There are many spaces to enter into Emily Counts’ current series Form Factor on view at Nationale. An abundance and diversity of patterning, vibrant color choices, textures, and unusual forms, make this work an ever-unfolding visual playground.
Remastered, composed of multiple stacked ceramic forms, reveals Counts’ ability to manipulate her materials in such a way that elements made from the same stuff appear completely different from one another in weight, shape, and texture. At the very top of the work sits a rectangular cube that, because it is only attached to the form below on one side, appears to be flying off of the sculpture. Its placement, as well as the soft pale green hue and uneven lined texture, gives it a nearly weightless quality. It appears as light and delicious as a marshmallow.
Remastered, as with many of Counts’ sculptures, feels like a life force. With each element making up the entirety of the organism, it holds the presence of a living thing. At its base are an array of small ceramic objects, each one different in shape, texture, and color. They peek out from beneath the large blue and red perforated rounded form, which sits under a shiny brown thick pancake shaped piece. Nearly at the top of the sculpture rests a rock shaped object painted to resemble the patterning of Counts’ childhood living room rug.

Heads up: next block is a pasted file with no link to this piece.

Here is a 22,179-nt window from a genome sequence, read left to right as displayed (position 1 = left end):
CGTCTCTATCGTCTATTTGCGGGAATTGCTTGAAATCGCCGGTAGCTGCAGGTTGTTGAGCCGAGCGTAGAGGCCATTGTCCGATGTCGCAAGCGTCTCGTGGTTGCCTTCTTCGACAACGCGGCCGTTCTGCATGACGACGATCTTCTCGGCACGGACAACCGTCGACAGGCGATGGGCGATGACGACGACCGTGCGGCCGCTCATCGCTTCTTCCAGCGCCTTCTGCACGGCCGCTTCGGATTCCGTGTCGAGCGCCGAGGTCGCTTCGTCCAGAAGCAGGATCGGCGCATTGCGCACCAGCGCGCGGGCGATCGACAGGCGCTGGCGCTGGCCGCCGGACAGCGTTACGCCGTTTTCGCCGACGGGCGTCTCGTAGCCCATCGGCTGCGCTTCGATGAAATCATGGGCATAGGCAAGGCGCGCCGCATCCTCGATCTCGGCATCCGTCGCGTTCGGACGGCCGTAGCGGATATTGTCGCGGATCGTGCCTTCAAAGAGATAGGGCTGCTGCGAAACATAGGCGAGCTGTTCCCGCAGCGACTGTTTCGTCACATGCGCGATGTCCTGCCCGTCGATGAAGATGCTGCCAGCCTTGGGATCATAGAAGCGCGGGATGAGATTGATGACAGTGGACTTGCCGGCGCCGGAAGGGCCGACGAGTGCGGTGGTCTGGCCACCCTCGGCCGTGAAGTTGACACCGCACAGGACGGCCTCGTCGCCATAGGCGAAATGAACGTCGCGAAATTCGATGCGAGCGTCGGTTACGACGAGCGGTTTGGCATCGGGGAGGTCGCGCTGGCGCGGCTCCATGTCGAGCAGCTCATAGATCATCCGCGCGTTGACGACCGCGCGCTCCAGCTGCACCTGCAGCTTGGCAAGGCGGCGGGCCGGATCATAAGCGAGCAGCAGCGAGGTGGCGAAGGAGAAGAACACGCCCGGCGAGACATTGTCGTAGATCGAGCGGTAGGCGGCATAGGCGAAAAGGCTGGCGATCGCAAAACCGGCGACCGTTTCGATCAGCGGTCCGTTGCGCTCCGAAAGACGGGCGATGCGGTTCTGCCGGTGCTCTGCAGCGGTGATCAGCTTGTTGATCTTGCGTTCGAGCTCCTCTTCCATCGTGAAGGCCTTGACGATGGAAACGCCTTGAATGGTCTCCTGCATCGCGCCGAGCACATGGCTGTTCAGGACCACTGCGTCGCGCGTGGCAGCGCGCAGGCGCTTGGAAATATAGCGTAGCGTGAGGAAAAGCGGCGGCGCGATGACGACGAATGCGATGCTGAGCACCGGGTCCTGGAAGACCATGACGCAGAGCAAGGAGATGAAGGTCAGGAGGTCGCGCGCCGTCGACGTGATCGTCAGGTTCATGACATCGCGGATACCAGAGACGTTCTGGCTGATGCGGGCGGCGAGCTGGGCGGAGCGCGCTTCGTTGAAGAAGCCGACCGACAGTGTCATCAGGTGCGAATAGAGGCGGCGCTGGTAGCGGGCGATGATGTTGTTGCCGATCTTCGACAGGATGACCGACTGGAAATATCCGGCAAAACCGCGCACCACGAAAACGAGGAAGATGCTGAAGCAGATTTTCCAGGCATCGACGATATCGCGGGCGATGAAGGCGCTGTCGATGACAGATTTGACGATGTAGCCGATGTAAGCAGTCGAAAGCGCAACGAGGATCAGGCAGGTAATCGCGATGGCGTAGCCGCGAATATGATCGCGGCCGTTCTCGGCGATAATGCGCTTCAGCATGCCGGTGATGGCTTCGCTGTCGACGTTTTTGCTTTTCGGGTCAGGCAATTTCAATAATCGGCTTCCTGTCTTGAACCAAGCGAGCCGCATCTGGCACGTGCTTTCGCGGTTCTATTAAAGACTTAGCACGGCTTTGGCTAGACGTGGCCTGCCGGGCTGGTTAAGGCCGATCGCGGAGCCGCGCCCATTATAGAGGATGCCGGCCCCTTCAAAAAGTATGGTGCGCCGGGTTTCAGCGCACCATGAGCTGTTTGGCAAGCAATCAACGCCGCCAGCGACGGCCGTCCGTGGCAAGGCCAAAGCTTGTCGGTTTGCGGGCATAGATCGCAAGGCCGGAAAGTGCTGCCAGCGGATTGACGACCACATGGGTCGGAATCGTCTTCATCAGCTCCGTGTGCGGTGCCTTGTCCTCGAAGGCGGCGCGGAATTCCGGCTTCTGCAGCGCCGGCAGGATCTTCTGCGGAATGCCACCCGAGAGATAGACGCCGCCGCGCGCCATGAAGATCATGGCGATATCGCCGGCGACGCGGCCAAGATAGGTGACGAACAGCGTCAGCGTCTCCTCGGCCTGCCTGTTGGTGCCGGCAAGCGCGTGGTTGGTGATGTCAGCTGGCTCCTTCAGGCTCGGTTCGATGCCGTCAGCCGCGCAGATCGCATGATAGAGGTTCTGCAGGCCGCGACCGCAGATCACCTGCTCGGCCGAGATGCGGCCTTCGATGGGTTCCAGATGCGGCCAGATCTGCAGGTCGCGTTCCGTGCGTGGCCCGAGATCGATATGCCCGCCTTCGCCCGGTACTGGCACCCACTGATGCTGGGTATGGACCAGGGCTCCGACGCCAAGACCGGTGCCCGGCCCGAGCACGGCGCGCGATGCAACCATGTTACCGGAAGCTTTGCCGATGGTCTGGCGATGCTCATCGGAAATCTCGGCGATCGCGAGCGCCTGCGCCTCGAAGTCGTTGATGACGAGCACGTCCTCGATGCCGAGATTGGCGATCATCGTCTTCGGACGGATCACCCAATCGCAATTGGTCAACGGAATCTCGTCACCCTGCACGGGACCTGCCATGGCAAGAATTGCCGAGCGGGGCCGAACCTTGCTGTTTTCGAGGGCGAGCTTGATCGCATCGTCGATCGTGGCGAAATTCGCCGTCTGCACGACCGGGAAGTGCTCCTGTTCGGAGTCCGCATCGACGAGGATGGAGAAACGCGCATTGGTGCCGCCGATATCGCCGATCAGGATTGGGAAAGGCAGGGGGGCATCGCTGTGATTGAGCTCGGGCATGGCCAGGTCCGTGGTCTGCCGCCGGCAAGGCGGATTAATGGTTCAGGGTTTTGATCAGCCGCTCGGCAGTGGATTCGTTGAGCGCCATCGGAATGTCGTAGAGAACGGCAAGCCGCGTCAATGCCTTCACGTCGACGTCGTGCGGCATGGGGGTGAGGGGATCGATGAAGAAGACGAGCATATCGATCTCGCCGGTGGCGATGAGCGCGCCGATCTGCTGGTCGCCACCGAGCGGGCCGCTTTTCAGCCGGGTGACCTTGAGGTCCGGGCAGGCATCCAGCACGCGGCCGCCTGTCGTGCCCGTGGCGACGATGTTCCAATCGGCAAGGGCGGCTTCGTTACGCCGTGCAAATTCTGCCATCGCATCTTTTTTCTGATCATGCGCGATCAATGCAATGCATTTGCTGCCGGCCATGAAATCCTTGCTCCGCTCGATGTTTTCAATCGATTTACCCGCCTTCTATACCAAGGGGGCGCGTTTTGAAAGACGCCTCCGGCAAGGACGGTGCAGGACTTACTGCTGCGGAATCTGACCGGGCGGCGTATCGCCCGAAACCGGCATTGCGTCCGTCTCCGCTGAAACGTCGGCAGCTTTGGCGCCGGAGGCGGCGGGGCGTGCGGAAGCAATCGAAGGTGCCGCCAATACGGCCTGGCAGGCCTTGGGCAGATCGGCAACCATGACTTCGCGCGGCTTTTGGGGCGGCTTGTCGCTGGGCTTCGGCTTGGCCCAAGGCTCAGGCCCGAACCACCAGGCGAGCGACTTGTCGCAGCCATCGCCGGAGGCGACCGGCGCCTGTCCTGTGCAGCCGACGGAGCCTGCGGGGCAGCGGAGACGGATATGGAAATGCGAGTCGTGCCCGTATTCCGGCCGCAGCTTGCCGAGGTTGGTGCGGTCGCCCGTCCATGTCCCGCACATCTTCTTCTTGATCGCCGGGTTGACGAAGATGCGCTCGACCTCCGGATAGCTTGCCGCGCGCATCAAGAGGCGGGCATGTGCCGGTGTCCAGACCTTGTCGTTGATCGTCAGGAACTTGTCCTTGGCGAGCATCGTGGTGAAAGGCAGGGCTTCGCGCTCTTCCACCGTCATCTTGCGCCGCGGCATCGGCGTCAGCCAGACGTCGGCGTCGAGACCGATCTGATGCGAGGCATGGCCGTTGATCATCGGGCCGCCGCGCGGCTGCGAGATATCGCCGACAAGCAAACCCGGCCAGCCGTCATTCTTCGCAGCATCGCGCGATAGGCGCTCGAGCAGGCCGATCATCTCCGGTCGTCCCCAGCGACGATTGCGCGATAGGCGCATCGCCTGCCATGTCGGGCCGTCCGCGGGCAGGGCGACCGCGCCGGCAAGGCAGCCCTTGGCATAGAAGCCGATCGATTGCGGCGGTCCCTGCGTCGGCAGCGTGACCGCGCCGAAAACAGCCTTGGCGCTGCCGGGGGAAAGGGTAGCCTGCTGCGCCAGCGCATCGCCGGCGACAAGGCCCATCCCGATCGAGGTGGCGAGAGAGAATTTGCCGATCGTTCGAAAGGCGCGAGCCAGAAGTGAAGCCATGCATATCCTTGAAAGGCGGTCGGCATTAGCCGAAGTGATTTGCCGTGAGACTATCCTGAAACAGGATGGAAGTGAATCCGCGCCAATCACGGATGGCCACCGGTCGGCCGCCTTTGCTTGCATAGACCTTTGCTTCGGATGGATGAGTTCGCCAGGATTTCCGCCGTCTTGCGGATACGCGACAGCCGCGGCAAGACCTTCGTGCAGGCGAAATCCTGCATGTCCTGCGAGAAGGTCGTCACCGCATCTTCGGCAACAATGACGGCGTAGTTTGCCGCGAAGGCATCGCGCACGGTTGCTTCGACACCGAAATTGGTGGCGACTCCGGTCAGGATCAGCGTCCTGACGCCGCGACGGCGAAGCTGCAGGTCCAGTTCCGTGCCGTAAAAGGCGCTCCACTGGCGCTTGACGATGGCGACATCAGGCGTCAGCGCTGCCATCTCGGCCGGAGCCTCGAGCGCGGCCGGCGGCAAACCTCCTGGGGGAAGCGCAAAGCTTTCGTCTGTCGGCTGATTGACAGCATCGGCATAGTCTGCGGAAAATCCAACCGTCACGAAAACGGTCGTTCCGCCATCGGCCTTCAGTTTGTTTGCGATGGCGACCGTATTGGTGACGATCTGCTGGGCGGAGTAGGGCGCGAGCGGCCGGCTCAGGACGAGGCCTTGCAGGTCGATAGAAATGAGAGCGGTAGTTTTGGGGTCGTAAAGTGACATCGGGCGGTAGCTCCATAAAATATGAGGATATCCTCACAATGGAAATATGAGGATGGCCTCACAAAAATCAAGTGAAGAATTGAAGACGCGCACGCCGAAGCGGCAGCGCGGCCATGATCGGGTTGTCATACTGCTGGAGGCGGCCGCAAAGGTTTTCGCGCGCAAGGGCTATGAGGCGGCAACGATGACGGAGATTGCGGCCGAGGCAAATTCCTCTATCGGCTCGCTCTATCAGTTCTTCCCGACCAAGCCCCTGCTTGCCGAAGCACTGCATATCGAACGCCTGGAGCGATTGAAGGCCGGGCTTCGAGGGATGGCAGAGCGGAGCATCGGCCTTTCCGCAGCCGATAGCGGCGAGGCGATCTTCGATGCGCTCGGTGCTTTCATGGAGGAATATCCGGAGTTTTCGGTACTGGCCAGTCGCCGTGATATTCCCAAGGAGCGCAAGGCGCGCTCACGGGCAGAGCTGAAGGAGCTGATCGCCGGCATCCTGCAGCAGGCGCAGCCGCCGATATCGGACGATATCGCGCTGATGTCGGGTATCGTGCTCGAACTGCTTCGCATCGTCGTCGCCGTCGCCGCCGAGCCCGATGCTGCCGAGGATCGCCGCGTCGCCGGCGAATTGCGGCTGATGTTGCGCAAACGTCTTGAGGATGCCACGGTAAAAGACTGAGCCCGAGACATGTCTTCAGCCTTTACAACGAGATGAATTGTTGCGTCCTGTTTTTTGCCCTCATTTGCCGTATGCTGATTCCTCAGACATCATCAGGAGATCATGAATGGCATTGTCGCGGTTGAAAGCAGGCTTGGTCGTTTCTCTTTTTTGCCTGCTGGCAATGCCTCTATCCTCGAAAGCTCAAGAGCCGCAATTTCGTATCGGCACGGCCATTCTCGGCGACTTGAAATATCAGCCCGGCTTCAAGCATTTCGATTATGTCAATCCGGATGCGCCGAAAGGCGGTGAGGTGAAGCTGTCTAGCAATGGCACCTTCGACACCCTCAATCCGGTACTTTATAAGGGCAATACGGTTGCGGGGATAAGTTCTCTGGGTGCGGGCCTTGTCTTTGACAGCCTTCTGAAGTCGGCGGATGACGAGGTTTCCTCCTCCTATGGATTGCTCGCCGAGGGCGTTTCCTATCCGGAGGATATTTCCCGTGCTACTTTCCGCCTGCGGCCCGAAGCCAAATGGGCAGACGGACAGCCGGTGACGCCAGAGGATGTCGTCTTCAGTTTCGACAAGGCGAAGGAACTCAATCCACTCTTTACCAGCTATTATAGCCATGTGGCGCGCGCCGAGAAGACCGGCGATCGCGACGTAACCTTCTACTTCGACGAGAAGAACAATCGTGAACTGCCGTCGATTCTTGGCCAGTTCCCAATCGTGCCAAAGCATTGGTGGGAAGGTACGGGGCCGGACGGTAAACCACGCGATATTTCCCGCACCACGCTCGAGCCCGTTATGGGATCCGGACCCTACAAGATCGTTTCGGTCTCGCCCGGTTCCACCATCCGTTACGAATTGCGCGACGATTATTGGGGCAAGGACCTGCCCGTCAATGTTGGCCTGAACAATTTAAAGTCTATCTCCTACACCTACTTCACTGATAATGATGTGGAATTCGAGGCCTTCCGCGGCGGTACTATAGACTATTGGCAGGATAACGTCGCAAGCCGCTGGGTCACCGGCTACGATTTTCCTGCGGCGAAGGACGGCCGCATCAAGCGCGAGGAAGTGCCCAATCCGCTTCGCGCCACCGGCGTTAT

Initially, the work appears to be precarious, as if the bottom pieces which seem so small and fragile are being crushed by the weighted stack above them, but it is actually these small works that together have the strength to hold up the heavier parts. Similar to the piece at the top of Remastered, the bottom elements, which are surrounded by negative space, give the work an unexpected levity. It is this confluence of solidity and lightness that circles back to the idea of a living form. As with the human body, gravity equals presence, and lightness implies the ability to move freely. We can imagine Remastered continuing to grow and evolve, and with Counts behind the curtain making the magic happen, who knows what is possible.